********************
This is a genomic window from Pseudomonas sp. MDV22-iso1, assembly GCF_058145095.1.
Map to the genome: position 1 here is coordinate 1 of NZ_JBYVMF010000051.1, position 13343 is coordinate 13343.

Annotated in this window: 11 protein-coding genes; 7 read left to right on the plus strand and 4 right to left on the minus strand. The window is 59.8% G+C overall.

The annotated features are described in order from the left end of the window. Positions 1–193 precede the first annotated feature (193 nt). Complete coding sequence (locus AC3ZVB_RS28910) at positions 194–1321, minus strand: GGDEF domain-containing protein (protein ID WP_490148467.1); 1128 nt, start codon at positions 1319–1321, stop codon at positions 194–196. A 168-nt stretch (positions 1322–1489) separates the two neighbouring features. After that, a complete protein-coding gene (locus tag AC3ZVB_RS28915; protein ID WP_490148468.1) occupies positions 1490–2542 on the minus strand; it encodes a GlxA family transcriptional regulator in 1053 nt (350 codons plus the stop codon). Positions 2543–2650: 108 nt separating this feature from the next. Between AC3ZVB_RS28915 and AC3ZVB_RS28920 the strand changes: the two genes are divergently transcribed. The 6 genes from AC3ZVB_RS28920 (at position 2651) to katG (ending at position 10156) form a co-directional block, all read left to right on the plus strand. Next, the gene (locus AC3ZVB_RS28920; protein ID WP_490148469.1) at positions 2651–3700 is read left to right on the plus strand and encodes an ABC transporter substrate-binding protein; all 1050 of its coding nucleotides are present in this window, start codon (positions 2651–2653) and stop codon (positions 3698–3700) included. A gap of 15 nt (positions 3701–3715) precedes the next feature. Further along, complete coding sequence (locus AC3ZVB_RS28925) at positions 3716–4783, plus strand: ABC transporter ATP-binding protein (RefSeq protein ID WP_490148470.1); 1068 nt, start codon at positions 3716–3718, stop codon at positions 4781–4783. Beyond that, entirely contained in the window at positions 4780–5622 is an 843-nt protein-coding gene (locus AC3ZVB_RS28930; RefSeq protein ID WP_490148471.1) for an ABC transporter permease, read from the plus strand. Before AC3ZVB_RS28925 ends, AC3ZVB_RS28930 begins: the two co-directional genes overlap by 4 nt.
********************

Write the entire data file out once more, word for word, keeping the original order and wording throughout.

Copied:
This is a genomic window from Pseudomonas sp. MDV22-iso1, assembly GCF_058145095.1.
Map to the genome: position 1 here is coordinate 1 of NZ_JBYVMF010000051.1, position 13343 is coordinate 13343.

Annotated in this window: 11 protein-coding genes; 7 read left to right on the plus strand and 4 right to left on the minus strand. The window is 59.8% G+C overall.

The annotated features are described in order from the left end of the window. Positions 1–193 precede the first annotated feature (193 nt). Complete coding sequence (locus AC3ZVB_RS28910) at positions 194–1321, minus strand: GGDEF domain-containing protein (protein ID WP_490148467.1); 1128 nt, start codon at positions 1319–1321, stop codon at positions 194–196. A 168-nt stretch (positions 1322–1489) separates the two neighbouring features. After that, a complete protein-coding gene (locus tag AC3ZVB_RS28915; protein ID WP_490148468.1) occupies positions 1490–2542 on the minus strand; it encodes a GlxA family transcriptional regulator in 1053 nt (350 codons plus the stop codon). Positions 2543–2650: 108 nt separating this feature from the next. Between AC3ZVB_RS28915 and AC3ZVB_RS28920 the strand changes: the two genes are divergently transcribed. The 6 genes from AC3ZVB_RS28920 (at position 2651) to katG (ending at position 10156) form a co-directional block, all read left to right on the plus strand. Next, the gene (locus AC3ZVB_RS28920; protein ID WP_490148469.1) at positions 2651–3700 is read left to right on the plus strand and encodes an ABC transporter substrate-binding protein; all 1050 of its coding nucleotides are present in this window, start codon (positions 2651–2653) and stop codon (positions 3698–3700) included. A gap of 15 nt (positions 3701–3715) precedes the next feature. Further along, complete coding sequence (locus AC3ZVB_RS28925) at positions 3716–4783, plus strand: ABC transporter ATP-binding protein (RefSeq protein ID WP_490148470.1); 1068 nt, start codon at positions 3716–3718, stop codon at positions 4781–4783. Beyond that, entirely contained in the window at positions 4780–5622 is an 843-nt protein-coding gene (locus AC3ZVB_RS28930; RefSeq protein ID WP_490148471.1) for an ABC transporter permease, read from the plus strand. Before AC3ZVB_RS28925 ends, AC3ZVB_RS28930 begins: the two co-directional genes overlap by 4 nt.